# Maximum entropy models

## Notation

• for a probability distribution denotes the integral over all inputs if continuous, and sum if discrete

## Overview

• MaxEnt models are models which attempts to maximize the information (Shannon) entropy wrt. constraints on statistics (e.g. first moment) of the "data" or underlying generating distribution
• The optimization problem is then where are arbitrary functions on the input-space, and are the values which the expectation of should take

• Using Lagrange multipliers, we can write this as the minimization problem where we've chosen these arbitrary to be the observed expectations of .

• Solving for by taking the functional derivative and setting to zero: The general form of the maximum entropy distribution is then given by where Furthermore, the values of the Lagrange multipliers are chosen to match the expectations of the functions , hence i.e. the parameters of the distribution can be chosen s.t. Same holds for discrete random variables.

Still gotta estimate those moments yo!

## Principle of Maximum Entropy

### Shannon entropy

Say we want to define a function describing the information, in terms of an event with probability ; that is, how much information is acquired if we observe event ?

Such a function one would expect to have the following properties:

1. is monotonoically decreasing in , i.e. if is large, then we gain little "information" by observing event .
2. , i.e. "information" is a non-negative quantity.
3. , i.e. events occuring with a probability 1 provides no information.
4. for two independent events and , i.e. the "joint information" of two independent random variables is the information of both added together.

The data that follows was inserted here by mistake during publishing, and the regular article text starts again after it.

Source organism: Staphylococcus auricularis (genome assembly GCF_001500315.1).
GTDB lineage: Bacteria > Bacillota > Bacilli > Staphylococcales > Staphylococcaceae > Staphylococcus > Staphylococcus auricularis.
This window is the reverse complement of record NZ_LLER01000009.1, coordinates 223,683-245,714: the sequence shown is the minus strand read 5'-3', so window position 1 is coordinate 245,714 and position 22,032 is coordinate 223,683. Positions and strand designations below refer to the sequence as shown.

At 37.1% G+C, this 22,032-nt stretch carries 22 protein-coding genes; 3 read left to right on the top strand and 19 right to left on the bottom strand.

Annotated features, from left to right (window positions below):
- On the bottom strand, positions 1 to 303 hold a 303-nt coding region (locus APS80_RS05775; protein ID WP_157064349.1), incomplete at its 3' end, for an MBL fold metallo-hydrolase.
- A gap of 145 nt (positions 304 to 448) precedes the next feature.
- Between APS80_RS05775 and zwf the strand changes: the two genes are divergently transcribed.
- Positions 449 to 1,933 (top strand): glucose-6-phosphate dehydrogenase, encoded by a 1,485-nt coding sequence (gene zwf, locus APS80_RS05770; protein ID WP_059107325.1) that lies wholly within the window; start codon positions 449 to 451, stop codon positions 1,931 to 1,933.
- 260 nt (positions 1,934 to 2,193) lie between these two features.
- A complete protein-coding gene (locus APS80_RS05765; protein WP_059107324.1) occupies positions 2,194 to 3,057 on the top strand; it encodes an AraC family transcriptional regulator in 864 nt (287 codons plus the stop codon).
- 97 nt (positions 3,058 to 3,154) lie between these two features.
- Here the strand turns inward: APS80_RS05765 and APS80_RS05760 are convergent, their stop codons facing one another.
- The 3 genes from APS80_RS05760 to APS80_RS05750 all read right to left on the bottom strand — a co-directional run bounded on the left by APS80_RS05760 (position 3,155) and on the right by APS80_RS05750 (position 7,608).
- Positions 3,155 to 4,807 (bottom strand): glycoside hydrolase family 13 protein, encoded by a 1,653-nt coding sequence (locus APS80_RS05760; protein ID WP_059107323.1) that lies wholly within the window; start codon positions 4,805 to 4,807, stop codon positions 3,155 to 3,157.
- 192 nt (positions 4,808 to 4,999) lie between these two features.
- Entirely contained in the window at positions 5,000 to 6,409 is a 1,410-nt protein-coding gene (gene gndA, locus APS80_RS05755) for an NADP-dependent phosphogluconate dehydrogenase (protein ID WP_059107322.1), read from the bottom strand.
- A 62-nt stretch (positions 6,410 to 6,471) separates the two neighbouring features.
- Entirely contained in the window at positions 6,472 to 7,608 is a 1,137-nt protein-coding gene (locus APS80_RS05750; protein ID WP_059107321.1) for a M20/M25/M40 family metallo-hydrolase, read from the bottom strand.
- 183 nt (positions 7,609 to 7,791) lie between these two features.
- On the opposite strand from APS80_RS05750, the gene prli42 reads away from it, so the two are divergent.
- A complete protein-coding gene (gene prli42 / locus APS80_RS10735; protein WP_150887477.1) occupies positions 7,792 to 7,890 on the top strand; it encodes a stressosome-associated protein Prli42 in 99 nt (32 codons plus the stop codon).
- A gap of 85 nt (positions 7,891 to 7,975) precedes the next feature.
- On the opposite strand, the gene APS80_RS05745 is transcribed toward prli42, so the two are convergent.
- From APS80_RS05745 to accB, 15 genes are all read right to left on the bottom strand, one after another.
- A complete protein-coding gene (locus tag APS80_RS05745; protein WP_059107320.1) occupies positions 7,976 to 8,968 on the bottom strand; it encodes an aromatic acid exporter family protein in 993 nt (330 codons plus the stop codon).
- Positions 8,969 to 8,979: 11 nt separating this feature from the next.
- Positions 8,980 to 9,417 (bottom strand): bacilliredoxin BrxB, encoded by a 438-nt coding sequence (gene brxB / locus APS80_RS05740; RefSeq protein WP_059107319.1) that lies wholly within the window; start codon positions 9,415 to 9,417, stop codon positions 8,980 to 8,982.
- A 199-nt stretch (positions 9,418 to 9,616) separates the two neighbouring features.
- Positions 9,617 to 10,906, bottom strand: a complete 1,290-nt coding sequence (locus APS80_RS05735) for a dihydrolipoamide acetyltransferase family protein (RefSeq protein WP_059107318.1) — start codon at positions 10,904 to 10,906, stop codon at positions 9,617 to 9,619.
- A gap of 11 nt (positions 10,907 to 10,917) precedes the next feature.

It turns out that the following equation satisfies exactly these properties (see here for how to deduce it):

The average amount of information received for an event is given by ### Justification

• Consider discrete probability distribution among mutually exclusive propositions
• Most informative distribution would occur when exactly one of the propositions was known to be true, in which case the information entropy would be zero (no "uncertainty").
• Least informative distribution would occur when all propositions are equally likely (uniform), in which case the information entropy would be equal to its maximum possible value: .
• One can therefore view information entropy as a numerical measure of how uninformative a particular distribution is, ranging from zero to one.
• Choosing a distribution with maximum entropy we are in a way choosing the most uninformative distribution possible, and to choose a distribution with lower entropy would be to assume information which is unknown.

#### Walllis derivation - combinatorial argument

• https://en.wikipedia.org/wiki/Principle_of_maximum_entropy?oldformat=true#The_Wallis_derivation
• Makes no reference to entropy as a measure of "uncertainty"
• Want to make probability assignment to mutually exclusive propositions
• Let be the probability of each of the propositions, with being the number of times the i-th proposition "occurs"
• Probability of any particular results is the multinomial distribution: • Most probably results it the one which maximizes , equivalently, we can maximize any monotonic increasing function of : • Assuming we have ### Issues

• Information about the probability distributions is intended to exist a priori
• Information provided by measurements is only an estimate of "true" information, hence we require methods for entropy estimation.

# Bibliography

• [paninski_2003] Paninski, Estimation of Entropy and Mutual Information, Neural Computation, 15(6), 1191–1253 (2003). link. doi.